• Keep 3-4 Players. This option is much easier if you don't want to keep track of salary caps and possible cap violations. Before the next season begins, managers determine which 3-4 players to keep from their 16-player roster. This method is good for keeper league beginners. It's easier to manage and redrafts will have more available talent. Plus, total domination by one manager/team will be much more difficult to achieve when you limit your keepers. More often than not, parity in the league is a good thing.

  • Round penalties. Keep a set number of players, or as many players as you want to, but each player counts as a draft pick in your draft. Typically, a player drafted in the fifth round the previous year would then count as a fourth-round pick the current season. This makes keeping players a value proposition instead of a simple choice of who the best players are on the roster. It also limits the number of players that can be kept who are drafted in the first few rounds every year. This system is a favorite for many keeper league managers because it tends to reward managers who hit big on late draft picks, and tends to allow the top players in the league to shuffle a little more season-to-season, increasing parity while rewarding those who really know their stuff.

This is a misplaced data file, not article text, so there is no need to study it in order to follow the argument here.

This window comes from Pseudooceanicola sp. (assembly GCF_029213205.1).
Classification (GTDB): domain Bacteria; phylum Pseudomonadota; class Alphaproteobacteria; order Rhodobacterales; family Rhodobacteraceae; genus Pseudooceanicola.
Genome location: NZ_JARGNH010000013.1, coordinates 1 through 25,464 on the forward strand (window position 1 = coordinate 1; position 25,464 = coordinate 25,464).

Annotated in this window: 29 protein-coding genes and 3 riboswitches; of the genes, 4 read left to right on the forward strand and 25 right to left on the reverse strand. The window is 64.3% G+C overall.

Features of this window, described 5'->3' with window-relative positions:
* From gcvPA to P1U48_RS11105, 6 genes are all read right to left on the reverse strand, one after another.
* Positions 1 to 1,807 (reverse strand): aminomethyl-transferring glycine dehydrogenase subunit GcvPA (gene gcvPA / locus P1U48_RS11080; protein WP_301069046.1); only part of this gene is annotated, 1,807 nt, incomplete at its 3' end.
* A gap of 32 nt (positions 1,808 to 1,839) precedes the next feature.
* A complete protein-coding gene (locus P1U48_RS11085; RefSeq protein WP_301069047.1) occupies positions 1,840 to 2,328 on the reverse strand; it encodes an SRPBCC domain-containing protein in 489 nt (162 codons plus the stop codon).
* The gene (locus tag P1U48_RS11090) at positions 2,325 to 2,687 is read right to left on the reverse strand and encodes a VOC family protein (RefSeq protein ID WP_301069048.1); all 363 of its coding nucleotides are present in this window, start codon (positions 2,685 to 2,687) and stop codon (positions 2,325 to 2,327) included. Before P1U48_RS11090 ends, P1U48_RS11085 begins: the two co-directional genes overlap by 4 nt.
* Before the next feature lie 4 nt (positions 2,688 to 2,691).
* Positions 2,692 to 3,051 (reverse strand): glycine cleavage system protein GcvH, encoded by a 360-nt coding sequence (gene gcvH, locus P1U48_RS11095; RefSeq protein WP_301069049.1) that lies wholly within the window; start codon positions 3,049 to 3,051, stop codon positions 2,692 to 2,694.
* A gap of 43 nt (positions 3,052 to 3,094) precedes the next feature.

Patrick Mahomes #15 of the Kansas City Chiefs hands the ball to teammate Clyde Edwards-Helaire #25
Clyde Edwards-Helaire was a prime keeper-league pick in 2020. (Photo by Mike Ehrmann/Getty Images)

Determining Keeper League Draft Order

Your first draft order will be randomly determined and should follow the snake draft pattern. Conversely, you could hold a salary cap draft.

Following-year drafts typically reward the worst teams in the first two rounds: The worst team will get the first pick of Round 1 and first pick of Round 2. After the first and second rounds are complete, Round 3 will start the snake draft. So, the champion of the league would get the last pick in Rounds 1-2 and the first pick in Round 3. To discourage people from purposely losing games to get the top pick in the draft, you may want to implement a draft lottery such as the following: